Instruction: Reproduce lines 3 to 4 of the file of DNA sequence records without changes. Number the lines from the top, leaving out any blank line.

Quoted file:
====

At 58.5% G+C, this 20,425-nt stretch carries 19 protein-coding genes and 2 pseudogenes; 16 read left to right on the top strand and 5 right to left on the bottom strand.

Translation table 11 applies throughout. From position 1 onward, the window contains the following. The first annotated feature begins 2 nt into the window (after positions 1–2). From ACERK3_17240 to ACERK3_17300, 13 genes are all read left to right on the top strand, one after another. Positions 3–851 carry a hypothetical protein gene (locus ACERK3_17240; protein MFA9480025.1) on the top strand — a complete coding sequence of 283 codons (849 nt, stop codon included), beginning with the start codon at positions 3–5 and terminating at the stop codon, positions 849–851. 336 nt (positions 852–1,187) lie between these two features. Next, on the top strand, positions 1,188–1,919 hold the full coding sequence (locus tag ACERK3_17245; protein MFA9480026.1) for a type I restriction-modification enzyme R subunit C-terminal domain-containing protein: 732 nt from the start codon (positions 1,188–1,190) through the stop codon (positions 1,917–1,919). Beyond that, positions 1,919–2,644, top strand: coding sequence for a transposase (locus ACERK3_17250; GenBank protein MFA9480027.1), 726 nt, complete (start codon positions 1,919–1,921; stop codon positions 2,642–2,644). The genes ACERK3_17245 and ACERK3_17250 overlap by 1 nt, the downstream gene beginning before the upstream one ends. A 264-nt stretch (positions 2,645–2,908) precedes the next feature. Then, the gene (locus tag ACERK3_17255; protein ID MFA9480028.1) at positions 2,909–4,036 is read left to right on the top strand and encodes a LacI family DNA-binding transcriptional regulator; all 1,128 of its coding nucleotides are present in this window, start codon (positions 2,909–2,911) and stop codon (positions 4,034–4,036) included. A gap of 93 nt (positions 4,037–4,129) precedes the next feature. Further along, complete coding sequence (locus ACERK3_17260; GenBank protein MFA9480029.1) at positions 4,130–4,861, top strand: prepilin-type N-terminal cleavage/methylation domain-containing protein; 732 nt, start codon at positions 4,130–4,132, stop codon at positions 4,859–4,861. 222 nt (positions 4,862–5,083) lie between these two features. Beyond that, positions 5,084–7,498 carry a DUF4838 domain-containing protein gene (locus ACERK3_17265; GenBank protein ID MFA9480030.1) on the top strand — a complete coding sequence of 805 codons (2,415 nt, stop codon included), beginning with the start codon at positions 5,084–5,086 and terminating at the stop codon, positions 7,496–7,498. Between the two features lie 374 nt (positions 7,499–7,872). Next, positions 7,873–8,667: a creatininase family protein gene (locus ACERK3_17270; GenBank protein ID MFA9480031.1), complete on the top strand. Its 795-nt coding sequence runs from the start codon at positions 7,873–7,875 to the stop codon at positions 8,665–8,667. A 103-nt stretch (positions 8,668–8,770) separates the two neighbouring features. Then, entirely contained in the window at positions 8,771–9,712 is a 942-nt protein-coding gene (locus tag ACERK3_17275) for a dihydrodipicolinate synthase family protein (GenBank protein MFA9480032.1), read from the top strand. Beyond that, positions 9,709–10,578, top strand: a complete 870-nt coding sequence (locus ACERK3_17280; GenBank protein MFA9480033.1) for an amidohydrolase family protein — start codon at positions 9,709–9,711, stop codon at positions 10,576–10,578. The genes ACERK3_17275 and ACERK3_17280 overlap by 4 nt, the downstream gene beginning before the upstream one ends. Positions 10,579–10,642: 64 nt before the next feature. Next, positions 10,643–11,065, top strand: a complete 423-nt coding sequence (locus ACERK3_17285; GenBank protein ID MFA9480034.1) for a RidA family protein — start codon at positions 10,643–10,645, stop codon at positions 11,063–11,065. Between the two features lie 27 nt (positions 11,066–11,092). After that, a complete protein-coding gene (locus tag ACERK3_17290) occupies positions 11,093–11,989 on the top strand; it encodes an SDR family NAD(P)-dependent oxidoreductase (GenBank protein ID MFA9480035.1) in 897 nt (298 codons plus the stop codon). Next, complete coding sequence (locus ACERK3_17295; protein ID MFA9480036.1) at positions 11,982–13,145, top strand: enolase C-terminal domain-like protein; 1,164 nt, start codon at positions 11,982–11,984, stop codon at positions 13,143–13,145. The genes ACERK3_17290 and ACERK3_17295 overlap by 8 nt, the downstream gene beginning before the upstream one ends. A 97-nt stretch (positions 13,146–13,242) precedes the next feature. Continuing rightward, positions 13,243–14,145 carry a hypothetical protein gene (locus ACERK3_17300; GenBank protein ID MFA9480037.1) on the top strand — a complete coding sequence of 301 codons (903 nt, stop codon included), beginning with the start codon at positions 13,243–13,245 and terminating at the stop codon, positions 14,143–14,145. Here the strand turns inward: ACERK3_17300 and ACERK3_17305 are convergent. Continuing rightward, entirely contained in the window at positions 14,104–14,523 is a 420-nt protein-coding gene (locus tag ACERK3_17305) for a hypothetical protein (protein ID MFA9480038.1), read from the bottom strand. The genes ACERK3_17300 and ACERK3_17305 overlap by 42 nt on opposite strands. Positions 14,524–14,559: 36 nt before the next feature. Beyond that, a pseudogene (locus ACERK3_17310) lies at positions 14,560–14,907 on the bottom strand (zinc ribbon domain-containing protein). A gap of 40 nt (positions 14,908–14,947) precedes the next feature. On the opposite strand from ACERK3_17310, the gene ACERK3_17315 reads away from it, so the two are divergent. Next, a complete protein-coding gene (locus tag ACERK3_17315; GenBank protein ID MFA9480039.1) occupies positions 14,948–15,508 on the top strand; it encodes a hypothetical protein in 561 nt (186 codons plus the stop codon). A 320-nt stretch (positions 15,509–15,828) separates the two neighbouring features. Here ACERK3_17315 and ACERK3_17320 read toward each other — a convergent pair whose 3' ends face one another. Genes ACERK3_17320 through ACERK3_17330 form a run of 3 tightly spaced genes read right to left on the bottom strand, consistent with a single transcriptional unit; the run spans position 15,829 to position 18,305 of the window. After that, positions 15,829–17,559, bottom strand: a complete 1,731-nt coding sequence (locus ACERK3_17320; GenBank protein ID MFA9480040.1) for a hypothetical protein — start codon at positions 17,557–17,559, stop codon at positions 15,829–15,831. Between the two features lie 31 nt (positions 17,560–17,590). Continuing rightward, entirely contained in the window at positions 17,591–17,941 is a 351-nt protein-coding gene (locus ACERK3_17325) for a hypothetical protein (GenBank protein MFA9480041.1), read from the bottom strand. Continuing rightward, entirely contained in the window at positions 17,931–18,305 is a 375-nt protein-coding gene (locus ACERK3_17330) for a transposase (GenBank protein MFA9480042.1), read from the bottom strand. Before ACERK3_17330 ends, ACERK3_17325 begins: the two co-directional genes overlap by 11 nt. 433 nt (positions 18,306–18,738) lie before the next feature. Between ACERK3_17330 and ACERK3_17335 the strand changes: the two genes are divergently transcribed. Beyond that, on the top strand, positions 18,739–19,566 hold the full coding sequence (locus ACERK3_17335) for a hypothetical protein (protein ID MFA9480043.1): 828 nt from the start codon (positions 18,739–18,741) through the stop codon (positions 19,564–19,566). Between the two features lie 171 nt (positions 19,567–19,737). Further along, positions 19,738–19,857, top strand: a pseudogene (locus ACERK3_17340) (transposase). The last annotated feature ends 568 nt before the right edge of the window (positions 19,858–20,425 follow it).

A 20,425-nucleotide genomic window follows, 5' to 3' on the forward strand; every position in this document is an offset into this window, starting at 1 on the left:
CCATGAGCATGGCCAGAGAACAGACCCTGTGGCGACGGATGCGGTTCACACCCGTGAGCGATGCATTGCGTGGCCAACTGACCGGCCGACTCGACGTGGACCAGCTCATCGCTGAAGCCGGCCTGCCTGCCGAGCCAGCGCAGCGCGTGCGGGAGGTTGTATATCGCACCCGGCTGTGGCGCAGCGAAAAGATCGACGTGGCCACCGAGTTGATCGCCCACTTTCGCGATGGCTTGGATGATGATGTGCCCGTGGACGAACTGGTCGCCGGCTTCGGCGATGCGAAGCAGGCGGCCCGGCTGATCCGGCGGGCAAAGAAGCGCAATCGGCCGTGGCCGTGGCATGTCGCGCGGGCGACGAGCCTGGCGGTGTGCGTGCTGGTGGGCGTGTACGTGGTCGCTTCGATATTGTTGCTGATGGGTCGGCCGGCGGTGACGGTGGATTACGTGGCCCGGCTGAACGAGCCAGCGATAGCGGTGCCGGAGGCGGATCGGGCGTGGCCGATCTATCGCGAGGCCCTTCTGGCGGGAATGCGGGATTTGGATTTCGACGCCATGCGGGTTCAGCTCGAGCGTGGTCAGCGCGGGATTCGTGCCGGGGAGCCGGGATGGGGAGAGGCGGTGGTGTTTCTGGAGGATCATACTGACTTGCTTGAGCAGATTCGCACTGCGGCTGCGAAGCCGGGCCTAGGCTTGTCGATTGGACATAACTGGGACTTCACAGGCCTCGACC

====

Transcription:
A 20,425-nucleotide genomic window follows, 5' to 3' on the forward strand; every position in this document is an offset into this window, starting at 1 on the left:
CCATGAGCATGGCCAGAGAACAGACCCTGTGGCGACGGATGCGGTTCACACCCGTGAGCGATGCATTGCGTGGCCAACTGACCGGCCGACTCGACGTGGACCAGCTCATCGCTGAAGCCGGCCTGCCTGCCGAGCCAGCGCAGCGCGTGCGGGAGGTTGTATATCGCACCCGGCTGTGGCGCAGCGAAAAGATCGACGTGGCCACCGAGTTGATCGCCCACTTTCGCGATGGCTTGGATGATGATGTGCCCGTGGACGAACTGGTCGCCGGCTTCGGCGATGCGAAGCAGGCGGCCCGGCTGATCCGGCGGGCAAAGAAGCGCAATCGGCCGTGGCCGTGGCATGTCGCGCGGGCGACGAGCCTGGCGGTGTGCGTGCTGGTGGGCGTGTACGTGGTCGCTTCGATATTGTTGCTGATGGGTCGGCCGGCGGTGACGGTGGATTACGTGGCCCGGCTGAACGAGCCAGCGATAGCGGTGCCGGAGGCGGATCGGGCGTGGCCGATCTATCGCGAGGCCCTTCTGGCGGGAATGCGGGATTTGGATTTCGACGCCATGCGGGTTCAGCTCGAGCGTGGTCAGCGCGGGATTCGTGCCGGGGAGCCGGGATGGGGAGAGGCGGTGGTGTTTCTGGAGGATCATACTGACTTGCTTGAGCAGATTCGCACTGCGGCTGCGAAGCCGGGCCTAGGCTTGTCGATTGGACATAACTGGGACTTCACAGGCCTCGACC